Patriot Games

With a distant war, a vague enemy and no access, local media are left waving the flag

Another local manifestation of the patriotic surge appeared at Sinclair Broadcasting's KDNL (Channel 30), when it was one of the first six stations to drop Politically Incorrect after host Bill Maher commented that the U.S.'s use of cruise missiles to bomb distant lands was cowardly. The controversy over KDNL's dropping the show seemed insignificant when the station decided to end all of its newscasts as of Oct. 12. If a station would rather show reruns of some variation of Star Trek instead of a local newscast, why be surprised that it doesn't want to air an open discussion of the day's events? Where's the money in that?

When the World Trade Center collapsed, the P-D's fashion editor, Lisa Jones Townsel, was in New York City, and she was drafted for the news side. Karen Branch-Brioso of the Washington bureau was sent to the scene by way of Amtrak. KMOV (Channel 4) sent John Mills, and KTVI sent Paul Schankman. Mills and cameraman Jon Davis drove through the night in a minivan, taking turns sleeping in the back. Editing three or four stories a day on a laptop computer, they filed about 25 pieces during the week they were based in Jersey City, N.J. Most involved some local angle, such as the 60 Missouri firefighters who made the trip. Before the scene was better controlled, Schankman tagged along with some Cahokia, Ill., firefighters when they first went to Ground Zero.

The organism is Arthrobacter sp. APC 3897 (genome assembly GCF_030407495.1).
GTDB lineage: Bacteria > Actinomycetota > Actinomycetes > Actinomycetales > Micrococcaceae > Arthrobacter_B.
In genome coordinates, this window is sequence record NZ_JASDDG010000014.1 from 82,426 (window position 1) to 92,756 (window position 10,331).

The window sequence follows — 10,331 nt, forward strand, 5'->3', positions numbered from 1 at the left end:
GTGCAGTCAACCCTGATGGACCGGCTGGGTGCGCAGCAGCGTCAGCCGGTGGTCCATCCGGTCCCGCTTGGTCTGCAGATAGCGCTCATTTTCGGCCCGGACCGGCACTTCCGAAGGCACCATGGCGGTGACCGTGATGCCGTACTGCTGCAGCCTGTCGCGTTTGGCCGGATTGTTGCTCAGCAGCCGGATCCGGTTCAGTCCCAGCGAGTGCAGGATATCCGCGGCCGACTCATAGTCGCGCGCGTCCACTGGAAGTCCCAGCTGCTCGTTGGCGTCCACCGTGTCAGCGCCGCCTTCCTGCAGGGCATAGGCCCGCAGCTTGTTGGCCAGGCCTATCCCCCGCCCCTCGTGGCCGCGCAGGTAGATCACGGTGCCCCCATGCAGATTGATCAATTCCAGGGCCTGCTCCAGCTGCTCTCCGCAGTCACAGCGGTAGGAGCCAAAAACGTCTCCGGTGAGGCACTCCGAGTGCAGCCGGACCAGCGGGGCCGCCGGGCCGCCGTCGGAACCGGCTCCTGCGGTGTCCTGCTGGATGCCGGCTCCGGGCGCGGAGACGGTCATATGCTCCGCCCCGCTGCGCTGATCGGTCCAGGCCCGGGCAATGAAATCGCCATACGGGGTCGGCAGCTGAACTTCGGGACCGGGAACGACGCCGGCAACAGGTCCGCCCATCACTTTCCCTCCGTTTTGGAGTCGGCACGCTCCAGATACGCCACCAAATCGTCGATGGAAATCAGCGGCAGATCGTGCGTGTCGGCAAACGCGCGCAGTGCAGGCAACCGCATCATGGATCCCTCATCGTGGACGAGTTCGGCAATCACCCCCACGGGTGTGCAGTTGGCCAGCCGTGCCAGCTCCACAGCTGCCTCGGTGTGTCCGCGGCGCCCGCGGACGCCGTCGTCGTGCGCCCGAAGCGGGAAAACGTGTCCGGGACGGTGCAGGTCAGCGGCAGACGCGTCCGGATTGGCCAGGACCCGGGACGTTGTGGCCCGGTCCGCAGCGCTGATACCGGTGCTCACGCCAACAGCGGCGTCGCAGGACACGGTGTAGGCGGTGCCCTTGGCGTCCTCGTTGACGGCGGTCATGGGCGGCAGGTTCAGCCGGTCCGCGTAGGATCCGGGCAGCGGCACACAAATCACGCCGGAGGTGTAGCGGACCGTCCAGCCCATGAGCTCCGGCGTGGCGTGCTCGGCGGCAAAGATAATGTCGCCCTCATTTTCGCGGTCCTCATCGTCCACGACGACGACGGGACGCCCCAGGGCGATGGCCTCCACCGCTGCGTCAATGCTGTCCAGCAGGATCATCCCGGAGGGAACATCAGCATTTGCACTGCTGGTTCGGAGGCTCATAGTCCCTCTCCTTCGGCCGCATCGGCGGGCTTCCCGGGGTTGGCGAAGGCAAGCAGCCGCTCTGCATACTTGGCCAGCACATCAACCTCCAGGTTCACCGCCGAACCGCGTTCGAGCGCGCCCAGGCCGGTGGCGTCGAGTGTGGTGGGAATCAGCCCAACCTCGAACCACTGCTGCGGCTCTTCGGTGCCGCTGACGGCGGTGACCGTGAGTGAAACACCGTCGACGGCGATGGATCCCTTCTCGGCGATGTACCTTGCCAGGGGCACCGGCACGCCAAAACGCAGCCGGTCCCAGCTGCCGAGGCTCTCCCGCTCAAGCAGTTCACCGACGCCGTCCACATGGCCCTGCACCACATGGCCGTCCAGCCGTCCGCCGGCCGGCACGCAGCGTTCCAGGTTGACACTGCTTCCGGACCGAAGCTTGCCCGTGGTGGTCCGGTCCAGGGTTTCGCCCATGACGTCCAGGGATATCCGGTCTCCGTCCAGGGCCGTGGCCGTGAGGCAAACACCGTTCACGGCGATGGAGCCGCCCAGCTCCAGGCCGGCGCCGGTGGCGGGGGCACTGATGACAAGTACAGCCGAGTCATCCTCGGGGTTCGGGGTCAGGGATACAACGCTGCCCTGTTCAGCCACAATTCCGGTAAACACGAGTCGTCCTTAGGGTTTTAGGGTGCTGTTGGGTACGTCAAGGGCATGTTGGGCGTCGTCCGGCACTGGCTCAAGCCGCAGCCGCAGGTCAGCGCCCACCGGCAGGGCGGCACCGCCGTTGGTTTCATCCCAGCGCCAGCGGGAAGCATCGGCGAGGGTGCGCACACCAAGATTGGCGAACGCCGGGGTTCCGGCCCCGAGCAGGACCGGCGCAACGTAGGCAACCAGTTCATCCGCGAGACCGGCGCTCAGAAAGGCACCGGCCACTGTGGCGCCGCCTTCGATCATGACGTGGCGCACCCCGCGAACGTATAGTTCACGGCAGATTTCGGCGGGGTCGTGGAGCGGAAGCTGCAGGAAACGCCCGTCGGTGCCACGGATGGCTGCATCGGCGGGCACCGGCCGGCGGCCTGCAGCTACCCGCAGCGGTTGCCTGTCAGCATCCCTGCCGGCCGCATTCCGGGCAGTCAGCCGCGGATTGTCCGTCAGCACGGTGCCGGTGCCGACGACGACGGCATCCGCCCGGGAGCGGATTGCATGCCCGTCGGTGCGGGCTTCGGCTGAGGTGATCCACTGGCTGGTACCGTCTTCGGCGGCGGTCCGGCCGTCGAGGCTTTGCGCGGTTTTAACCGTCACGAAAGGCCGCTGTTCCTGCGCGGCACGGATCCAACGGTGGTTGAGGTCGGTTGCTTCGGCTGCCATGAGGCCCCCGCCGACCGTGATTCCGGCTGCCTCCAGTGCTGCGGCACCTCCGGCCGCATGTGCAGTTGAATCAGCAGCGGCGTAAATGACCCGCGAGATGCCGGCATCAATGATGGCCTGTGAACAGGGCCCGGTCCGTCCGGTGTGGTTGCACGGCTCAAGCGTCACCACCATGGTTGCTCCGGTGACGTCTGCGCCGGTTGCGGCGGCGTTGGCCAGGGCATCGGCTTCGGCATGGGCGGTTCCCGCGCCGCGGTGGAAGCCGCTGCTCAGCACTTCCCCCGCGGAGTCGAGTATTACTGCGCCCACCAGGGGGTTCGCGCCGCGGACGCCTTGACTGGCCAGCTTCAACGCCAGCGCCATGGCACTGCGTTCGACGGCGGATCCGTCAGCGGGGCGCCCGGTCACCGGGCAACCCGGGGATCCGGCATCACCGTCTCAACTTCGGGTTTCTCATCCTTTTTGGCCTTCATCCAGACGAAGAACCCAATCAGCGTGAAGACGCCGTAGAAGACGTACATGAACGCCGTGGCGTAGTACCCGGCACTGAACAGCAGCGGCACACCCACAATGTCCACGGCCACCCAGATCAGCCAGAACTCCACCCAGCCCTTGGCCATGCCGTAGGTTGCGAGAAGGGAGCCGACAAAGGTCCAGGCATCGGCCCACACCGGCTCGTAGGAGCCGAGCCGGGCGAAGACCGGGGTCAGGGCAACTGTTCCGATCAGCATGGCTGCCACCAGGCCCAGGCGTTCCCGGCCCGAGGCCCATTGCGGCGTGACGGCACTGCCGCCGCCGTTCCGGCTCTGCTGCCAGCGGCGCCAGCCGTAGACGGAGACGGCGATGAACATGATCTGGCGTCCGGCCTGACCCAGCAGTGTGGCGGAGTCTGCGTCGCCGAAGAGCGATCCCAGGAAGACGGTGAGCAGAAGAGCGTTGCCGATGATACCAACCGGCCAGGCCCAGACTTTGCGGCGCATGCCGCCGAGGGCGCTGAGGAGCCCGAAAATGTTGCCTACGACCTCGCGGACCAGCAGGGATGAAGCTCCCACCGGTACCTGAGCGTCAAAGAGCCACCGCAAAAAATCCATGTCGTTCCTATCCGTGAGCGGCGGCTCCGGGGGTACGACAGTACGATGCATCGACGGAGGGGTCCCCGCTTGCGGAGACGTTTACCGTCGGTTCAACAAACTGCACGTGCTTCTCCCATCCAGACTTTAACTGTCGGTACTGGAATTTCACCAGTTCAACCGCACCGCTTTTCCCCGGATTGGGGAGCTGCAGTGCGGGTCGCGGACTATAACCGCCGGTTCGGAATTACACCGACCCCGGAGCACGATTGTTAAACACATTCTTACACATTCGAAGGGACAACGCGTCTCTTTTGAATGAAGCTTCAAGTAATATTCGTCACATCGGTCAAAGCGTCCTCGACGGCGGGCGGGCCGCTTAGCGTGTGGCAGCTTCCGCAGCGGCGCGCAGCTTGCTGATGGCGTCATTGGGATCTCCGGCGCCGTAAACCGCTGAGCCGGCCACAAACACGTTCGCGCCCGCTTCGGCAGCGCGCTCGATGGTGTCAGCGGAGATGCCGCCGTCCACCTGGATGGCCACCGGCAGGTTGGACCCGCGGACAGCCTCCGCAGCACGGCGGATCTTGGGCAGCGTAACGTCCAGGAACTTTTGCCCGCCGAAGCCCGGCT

Yet virtually all of the local angles that matter can be covered without leaving town. And until bin Laden's stormtroopers bring the war to the heartland by toppling the Arch into the river or sending suicide bombers on the Anheuser-Busch brewery tour (that would mean war), there are some advantages to living in the provinces. St. Louis is about the 20th-largest market in America; it is not New York City or the nation's capital. It's not a target, at least not yet.

So despite all the warnings about airport security, anthrax, smallpox and kamikaze pilots, this war looks to be a distant fight waged for complicated reasons by a vague enemy. None of that lends itself to easy or cheap media coverage. One small side benefit is the de-emphasis of the lifestyles of the rich and famous. The P-D's Soeteber says the minitrend may last a bit, or so she hopes.

"You're going to see a more serious approach to news for a long time to come," predicts the P-Deditor. "Society would have to be very fancy-free again for news to become as frivolous as a lot of it did on national television this summer. We put the [U.S. Rep. Gary] Condit story on Page One only once, the day he went on national TV to talk about it. We never put it on Page One any other time. Look at all the attention the damn shark attacks got from Florida. It was a slow summer."

So slow news days are over for now, replaced by the 9-11 aftermath, the new war and a window on the real world. But don't think Hollywood has been replaced for long. Even Levins thinks the fade is temporary. He admits to one drawback of not writing the "People in the News" feature: "I miss being read."

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